KU News Release
April 13, 2011
Contact: Mike Krings, University Relations, 785-864-8860
KU hosting work day, centennial celebration for Potter Lake
LAWRENCE — The University of Kansas will celebrate Potter Lake’s 100-year history and its promising future at two upcoming events.
The Potter Lake Project, a group of students that has collaborated with faculty, staff and community members to restore the campus landmark, planned the events, scheduled for April 23 and 30.
On Saturday, April 23, the Potter Lake Project is hosting its final work day at the lake. Beginning at 10 a.m., volunteers are welcome to help plant switch grass, remove trash from the area and prepare the lake for its centennial celebration the following week. The switch grass will be planted on the south side of the lake, near a new sediment basin, to help maintain the lake’s health.
“Our goal there is to help filter out the sediment before it gets into the lake,” said Matt Nahrstedt, a member of the Potter Lake Project.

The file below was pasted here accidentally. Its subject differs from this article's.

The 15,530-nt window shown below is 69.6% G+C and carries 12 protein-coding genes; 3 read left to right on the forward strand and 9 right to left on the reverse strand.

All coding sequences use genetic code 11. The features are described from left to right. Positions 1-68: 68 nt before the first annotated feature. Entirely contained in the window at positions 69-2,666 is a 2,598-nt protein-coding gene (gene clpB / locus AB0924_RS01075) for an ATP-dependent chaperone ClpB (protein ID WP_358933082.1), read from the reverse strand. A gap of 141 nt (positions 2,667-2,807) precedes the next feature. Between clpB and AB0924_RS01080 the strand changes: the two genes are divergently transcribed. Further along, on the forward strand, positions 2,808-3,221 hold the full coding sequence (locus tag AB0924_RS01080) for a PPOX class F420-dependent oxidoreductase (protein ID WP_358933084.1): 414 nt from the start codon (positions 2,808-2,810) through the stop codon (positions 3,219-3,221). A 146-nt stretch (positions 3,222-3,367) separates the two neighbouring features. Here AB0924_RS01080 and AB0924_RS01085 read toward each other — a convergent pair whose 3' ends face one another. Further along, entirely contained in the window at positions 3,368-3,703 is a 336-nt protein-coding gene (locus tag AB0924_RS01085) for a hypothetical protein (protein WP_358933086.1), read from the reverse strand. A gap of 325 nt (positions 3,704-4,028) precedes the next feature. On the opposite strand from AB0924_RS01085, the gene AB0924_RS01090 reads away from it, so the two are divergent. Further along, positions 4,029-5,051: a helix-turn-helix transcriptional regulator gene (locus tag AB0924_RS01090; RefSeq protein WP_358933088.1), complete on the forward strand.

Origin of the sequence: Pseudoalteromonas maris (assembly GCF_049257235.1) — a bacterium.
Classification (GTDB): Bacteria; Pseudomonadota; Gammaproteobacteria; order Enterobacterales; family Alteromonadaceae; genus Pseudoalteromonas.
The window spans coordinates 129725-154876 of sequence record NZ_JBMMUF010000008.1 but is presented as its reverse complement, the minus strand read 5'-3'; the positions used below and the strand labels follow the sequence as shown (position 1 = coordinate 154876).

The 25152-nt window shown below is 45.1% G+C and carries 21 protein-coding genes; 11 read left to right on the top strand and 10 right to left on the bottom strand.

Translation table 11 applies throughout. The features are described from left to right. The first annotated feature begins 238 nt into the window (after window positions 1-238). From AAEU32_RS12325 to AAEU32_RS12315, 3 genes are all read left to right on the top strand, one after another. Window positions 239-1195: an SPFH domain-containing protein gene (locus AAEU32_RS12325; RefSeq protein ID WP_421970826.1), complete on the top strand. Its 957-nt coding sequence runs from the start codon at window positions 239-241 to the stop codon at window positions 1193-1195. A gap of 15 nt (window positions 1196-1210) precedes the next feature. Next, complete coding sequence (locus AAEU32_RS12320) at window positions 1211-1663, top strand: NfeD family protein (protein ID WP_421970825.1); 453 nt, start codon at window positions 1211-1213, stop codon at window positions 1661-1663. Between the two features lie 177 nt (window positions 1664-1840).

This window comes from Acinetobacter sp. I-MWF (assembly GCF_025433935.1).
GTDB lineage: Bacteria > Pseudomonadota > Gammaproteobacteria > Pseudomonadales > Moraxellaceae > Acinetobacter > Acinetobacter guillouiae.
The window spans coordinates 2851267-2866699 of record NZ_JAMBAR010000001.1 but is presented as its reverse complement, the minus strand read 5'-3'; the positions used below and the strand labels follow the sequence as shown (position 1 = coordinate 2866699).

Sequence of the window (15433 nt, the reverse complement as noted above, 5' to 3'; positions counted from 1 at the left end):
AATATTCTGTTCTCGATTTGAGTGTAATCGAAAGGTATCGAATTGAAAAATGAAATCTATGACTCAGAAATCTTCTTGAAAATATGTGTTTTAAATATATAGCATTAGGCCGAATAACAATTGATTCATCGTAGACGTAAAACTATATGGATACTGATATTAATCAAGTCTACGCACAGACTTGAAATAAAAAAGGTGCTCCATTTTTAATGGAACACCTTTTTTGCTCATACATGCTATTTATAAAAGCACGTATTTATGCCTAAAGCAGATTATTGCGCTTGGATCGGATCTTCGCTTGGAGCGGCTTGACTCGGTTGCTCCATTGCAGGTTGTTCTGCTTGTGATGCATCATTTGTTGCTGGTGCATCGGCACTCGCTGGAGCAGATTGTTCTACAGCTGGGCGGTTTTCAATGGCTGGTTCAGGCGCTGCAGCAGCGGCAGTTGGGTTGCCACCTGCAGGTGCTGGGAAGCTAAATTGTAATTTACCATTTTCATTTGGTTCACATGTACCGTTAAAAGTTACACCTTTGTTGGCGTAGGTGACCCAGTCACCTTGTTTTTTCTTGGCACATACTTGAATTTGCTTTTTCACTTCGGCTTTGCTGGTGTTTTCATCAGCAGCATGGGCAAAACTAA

The cleanup event is open to anyone who would like to help and will last about two hours.
The lake’s history will be celebrated at a centennial celebration from 2 to 5 p.m. Saturday, April 30. The event will follow the spring football game and will include food, drinks and live music from local performers.
“It should have a nice, picnic-like atmosphere,” Melissa Allen of the Potter Lake Project said about the celebration. “It’s an opportunity to enjoy the day, but also to learn more about Potter Lake, its history and where it’s going.”
Chancellor Bernadette Gray-Little will address the crowd, and presentations about the lake’s life will be made. Individuals who have worked to restore the lake’s health will share information about the effort over the past few years.
Originally built in 1911 as a fire control method for Jayhawk Boulevard, Potter Lake has had a changing role in campus life over the years. It hosted regattas and swimming meets in its early years. In recent years, though, it had become overgrown with plant life and filled with sediment. Funding was provided by Student Senate, the Office of the Chancellor and alumni donations to remove the excess vegetation, install aerators, dredge the pond and remove sediment. Facilities Operations donated the switch grass. The work was a collaboration between faculty, staff, students and community members.
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